Acceptance is Vital in Mental Health Recovery
The source of much of our discomfort lies in what we find unacceptable. I’m heartbroken because I don’t want to accept that person I loved is gone forever. I’m anxious because I don’t want to accept that I might actually be safe, that no one is trying to purposely hurt me. I’m sad because I have difficulty accepting that there are actually good and lovely things in this world, as well as the bad things. I don’t want to accept that I need to be on this medication now, and maybe for life. All these things, and many more, I find unacceptable.
I fight the things I find unacceptable. The problem lies in the fact that there are universal truths that aren’t going to change, no matter how much effort we put into changing them. My mom isn’t coming back, regardless of how many times I look at the picture of her when she was healthy.
So we have a decision to make each time we’re confronted with the things we find unacceptable. We can keep trying to change the unchangeable and be continually frustrated, or we can choose to learn to accept those things we have no control over. When we embrace acceptance we’re well on our way to recovery.
Mental Health Recovery Is a Process
One thing we must learn to accept is our recovery from mental illness is not a short, snappy operation we decide to do one day and finish before bed.
Recovery is a process of change through which individuals improve their health and wellness, live a self-directed life, and strive to reach their full potential.
People who don’t have a history of substance abuse or mental illness might not understand that recovery is, indeed, a process. Inherent in the concept of process is the importance of time. There can be no process without time.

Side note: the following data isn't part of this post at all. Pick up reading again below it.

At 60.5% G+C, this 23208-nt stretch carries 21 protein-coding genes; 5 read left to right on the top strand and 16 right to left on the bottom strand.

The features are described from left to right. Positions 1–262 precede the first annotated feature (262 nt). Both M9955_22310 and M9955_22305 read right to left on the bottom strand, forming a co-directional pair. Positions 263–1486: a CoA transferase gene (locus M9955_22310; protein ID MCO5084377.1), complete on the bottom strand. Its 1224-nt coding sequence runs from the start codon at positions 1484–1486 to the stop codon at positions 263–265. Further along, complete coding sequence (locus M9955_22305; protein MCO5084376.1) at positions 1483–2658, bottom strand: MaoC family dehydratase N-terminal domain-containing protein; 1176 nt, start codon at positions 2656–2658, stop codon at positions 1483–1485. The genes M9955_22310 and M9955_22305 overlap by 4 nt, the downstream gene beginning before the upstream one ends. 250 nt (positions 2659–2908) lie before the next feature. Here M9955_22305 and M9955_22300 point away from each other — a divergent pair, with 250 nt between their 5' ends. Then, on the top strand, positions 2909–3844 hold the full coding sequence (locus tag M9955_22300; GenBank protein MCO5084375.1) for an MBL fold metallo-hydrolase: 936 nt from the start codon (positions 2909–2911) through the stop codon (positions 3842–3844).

The process is like watching sausage being made: it’s better not to look at all.
It can get ugly. There’s both failures and victories but sometimes it feels like you’re fighting a losing battle. There might be a lot more failures than victories. We get going pretty well, then an obstacle comes along and we get pushed all the way to the beginning of recovery, or worse than we were at the beginning.
Mental Health Recovery is Like a Video Game
Recovery is like a video game that way. My boys are huge gamers, so I’ve got the plot line down: the main character must go on a journey to find something very important, something that will make things better. He is beset throughout his journey by all manner of hindrances from hungry evil creatures to boiling, bubbling, volcanic lava lakes. If he makes it near the end, he will have to fight one last epic battle with the mother of all hindrances, the dreaded final boss, a super-strong being whose sole purpose is to keep you from victory by killing you.
The Process of Change is a Marathon, Not a Sprint
Runners will attest that there is a huge difference between running a marathon and running a short sprint. In the marathon, they must pace themselves and control their breathing or they won't be able to finish.
People in mental health recovery are running a marathon. Of course we know that our journey is no game. It’s a life or death struggle for our sanity. We fight every minute of every hour of every day. There is no guarantee of success. Learning to accept that our recovery is a process, and changing our thinking on things we find acceptable and not acceptable is vital to a healthy recovery.
Relapse Is Part of Mental Health Recovery
Ehrmantrout, M. (2014, April 30). Acceptance is Vital in Mental Health Recovery, HealthyPlace. Retrieved on 2020, April 5 from https://www.healthyplace.com/blogs/recoveringfrommentalillness/2014/04/acceptance-is-vital-in-mental-health-recovery
Author: Mike Ehrmantrout
That recovery from mental illness is possible is indeed an idea that most people cannot understand. I believe their fear is that people who are in recovery from mental illness must be denying that they are 'sick'. They view mental illness as a life-sentence of being sick. Likely this is a result of pharmaceutical promotions. In my opinion once a particular episode of the illness is over one is vulnerable but not sick. 'Symptoms' can then simply be 'experiences' and one can move forward in wellness. I think people who are prone to mental illness need to understand they are not always sick. They just have to work a little harder to stay mentally well. That's what I intend to do.
maybe you're right; maybe I would finally find peace when accepting the idea of never see my children and grandchildren. but I wonder if its possible.